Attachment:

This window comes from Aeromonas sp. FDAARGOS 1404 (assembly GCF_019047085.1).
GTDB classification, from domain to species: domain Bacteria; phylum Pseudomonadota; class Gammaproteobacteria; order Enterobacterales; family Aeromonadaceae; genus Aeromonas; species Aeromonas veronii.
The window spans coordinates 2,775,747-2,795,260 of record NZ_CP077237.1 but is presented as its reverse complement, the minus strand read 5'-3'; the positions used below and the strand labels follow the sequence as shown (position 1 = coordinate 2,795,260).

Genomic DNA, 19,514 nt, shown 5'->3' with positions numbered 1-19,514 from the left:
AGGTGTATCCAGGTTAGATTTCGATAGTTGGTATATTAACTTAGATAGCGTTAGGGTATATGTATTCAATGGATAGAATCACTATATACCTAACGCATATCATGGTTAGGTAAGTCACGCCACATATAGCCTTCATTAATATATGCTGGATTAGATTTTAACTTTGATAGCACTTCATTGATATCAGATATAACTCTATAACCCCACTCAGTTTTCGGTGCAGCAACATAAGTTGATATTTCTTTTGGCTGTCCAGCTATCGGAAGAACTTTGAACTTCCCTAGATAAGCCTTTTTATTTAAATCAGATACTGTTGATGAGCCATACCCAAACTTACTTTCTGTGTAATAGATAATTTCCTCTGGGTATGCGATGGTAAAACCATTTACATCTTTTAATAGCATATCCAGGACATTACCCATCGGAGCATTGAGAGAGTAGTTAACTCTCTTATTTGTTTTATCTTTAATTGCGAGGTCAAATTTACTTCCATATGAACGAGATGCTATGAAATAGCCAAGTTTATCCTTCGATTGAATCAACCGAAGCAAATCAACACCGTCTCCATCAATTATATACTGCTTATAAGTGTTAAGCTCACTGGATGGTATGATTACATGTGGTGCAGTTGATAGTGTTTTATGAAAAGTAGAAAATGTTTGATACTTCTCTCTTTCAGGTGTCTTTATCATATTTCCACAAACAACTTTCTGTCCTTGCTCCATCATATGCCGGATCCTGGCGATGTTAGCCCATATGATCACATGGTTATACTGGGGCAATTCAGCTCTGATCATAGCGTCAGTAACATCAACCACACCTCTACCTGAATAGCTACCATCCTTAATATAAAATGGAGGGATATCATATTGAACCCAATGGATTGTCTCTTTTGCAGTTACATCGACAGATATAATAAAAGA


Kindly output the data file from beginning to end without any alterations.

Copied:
This window comes from Aeromonas sp. FDAARGOS 1404 (assembly GCF_019047085.1).
GTDB classification, from domain to species: domain Bacteria; phylum Pseudomonadota; class Gammaproteobacteria; order Enterobacterales; family Aeromonadaceae; genus Aeromonas; species Aeromonas veronii.
The window spans coordinates 2,775,747-2,795,260 of record NZ_CP077237.1 but is presented as its reverse complement, the minus strand read 5'-3'; the positions used below and the strand labels follow the sequence as shown (position 1 = coordinate 2,795,260).

Genomic DNA, 19,514 nt, shown 5'->3' with positions numbered 1-19,514 from the left:
AGGTGTATCCAGGTTAGATTTCGATAGTTGGTATATTAACTTAGATAGCGTTAGGGTATATGTATTCAATGGATAGAATCACTATATACCTAACGCATATCATGGTTAGGTAAGTCACGCCACATATAGCCTTCATTAATATATGCTGGATTAGATTTTAACTTTGATAGCACTTCATTGATATCAGATATAACTCTATAACCCCACTCAGTTTTCGGTGCAGCAACATAAGTTGATATTTCTTTTGGCTGTCCAGCTATCGGAAGAACTTTGAACTTCCCTAGATAAGCCTTTTTATTTAAATCAGATACTGTTGATGAGCCATACCCAAACTTACTTTCTGTGTAATAGATAATTTCCTCTGGGTATGCGATGGTAAAACCATTTACATCTTTTAATAGCATATCCAGGACATTACCCATCGGAGCATTGAGAGAGTAGTTAACTCTCTTATTTGTTTTATCTTTAATTGCGAGGTCAAATTTACTTCCATATGAACGAGATGCTATGAAATAGCCAAGTTTATCCTTCGATTGAATCAACCGAAGCAAATCAACACCGTCTCCATCAATTATATACTGCTTATAAGTGTTAAGCTCACTGGATGGTATGATTACATGTGGTGCAGTTGATAGTGTTTTATGAAAAGTAGAAAATGTTTGATACTTCTCTCTTTCAGGTGTCTTTATCATATTTCCACAAACAACTTTCTGTCCTTGCTCCATCATATGCCGGATCCTGGCGATGTTAGCCCATATGATCACATGGTTATACTGGGGCAATTCAGCTCTGATCATAGCGTCAGTAACATCAACCACACCTCTACCTGAATAGCTACCATCCTTAATATAAAATGGAGGGATATCATATTGAACCCAATGGATTGTCTCTTTTGCAGTTACATCGACAGATATAATAAAAGA